Today I feel the words of the late Pak Djaduk carries on in my dance journey. I don’t just dance, but I keep trying to come up with ideas to do something good in the neighbourhood I’m in. Like what I just started at the beginning of 2021. I initiated an alternative education by using dance as a learning method for children in Piru Village which I named Ruma Balajar. A home-based project for children in my neighbourhood. Every Monday to Saturday, they come to my house and we play, study, tell stories and dance together. It is in my blood as my parents are also educators. I like children like Mama, I am a creative teacher like Bapa. However, using dance for educating children is not an easy process for me to go through. I should be able to have my own money to fund the education process with the children like what I am doing in the village where I live now, Piru Village-one of the small villages in Maluku. From January to March 2021 I opened English lessons for several children at home. I use my earnings to fund my project with children from my neighbourhood at Ruma Balajar. Sometimes I am short of funds and in this case, I open a donation for anyone who wants to give any useful contribution to make the learning process survive. But, Mama often also gave me money.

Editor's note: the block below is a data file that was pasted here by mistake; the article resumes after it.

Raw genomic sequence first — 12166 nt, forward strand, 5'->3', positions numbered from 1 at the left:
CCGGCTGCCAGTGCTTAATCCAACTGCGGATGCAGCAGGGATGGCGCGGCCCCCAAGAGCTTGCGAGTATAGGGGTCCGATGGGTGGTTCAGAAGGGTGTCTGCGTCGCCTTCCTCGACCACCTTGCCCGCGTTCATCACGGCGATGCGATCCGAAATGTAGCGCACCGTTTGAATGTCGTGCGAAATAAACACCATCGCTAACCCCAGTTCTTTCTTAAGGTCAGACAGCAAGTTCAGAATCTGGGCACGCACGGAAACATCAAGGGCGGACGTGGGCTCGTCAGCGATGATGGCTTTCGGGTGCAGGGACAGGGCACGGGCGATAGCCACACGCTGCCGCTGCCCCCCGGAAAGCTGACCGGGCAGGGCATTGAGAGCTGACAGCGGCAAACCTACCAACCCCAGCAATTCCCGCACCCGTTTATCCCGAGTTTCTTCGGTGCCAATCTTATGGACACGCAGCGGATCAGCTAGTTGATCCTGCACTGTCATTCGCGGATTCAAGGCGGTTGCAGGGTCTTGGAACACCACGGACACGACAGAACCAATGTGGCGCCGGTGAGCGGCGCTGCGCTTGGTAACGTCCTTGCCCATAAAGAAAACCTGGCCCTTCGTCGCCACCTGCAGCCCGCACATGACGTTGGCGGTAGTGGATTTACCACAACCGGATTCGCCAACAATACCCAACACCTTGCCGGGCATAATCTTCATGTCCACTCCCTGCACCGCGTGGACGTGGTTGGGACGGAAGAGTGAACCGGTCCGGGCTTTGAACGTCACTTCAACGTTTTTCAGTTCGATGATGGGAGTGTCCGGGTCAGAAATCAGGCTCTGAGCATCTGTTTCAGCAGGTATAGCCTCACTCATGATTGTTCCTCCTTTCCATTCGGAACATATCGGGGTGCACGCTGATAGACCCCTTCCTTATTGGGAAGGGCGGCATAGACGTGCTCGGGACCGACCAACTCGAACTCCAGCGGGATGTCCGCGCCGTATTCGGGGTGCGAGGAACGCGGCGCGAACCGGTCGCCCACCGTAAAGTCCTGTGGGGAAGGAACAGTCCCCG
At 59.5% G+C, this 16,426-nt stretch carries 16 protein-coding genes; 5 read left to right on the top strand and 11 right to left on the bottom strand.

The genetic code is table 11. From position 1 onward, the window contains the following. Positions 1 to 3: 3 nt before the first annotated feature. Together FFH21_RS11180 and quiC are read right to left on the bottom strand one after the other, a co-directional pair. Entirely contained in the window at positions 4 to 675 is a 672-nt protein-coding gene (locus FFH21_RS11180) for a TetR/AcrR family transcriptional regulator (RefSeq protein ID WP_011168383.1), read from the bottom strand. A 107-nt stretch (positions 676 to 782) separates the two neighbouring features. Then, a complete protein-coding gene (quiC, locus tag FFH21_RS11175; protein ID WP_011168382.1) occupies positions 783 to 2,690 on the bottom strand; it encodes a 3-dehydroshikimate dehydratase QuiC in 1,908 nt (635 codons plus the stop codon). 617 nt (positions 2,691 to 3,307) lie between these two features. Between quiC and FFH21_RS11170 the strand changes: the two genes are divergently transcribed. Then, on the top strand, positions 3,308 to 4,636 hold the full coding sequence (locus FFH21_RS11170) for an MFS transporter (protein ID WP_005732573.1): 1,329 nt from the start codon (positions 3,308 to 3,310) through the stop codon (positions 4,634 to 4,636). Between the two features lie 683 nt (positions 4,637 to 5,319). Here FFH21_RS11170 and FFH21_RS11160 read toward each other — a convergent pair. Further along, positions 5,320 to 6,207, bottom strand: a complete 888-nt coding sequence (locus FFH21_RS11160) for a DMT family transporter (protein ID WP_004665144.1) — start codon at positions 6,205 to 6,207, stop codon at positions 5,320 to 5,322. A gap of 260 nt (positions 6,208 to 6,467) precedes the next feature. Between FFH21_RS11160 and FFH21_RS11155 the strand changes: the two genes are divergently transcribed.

“Barang Ade mo biking apa deng manari?,”

What do you want to do by dancing?”

Beta mo pake manari par didik anak-anak di Maluku Bapa supaya dong pung pengalaman balajar yang menyenangkan deng supaya dong pung tamang par bacarita, barmaeng dan yang sayang dong.

I want to use dancing to educate children in Maluku, Bapa, so that they have a fun learning experience and they have friends to talk to, play with and who love them.”


That day Bapa asked me when I was accompanying him fishing in the sea. I gave him a resounding answer. He nodded with a little smile by hearing my answer.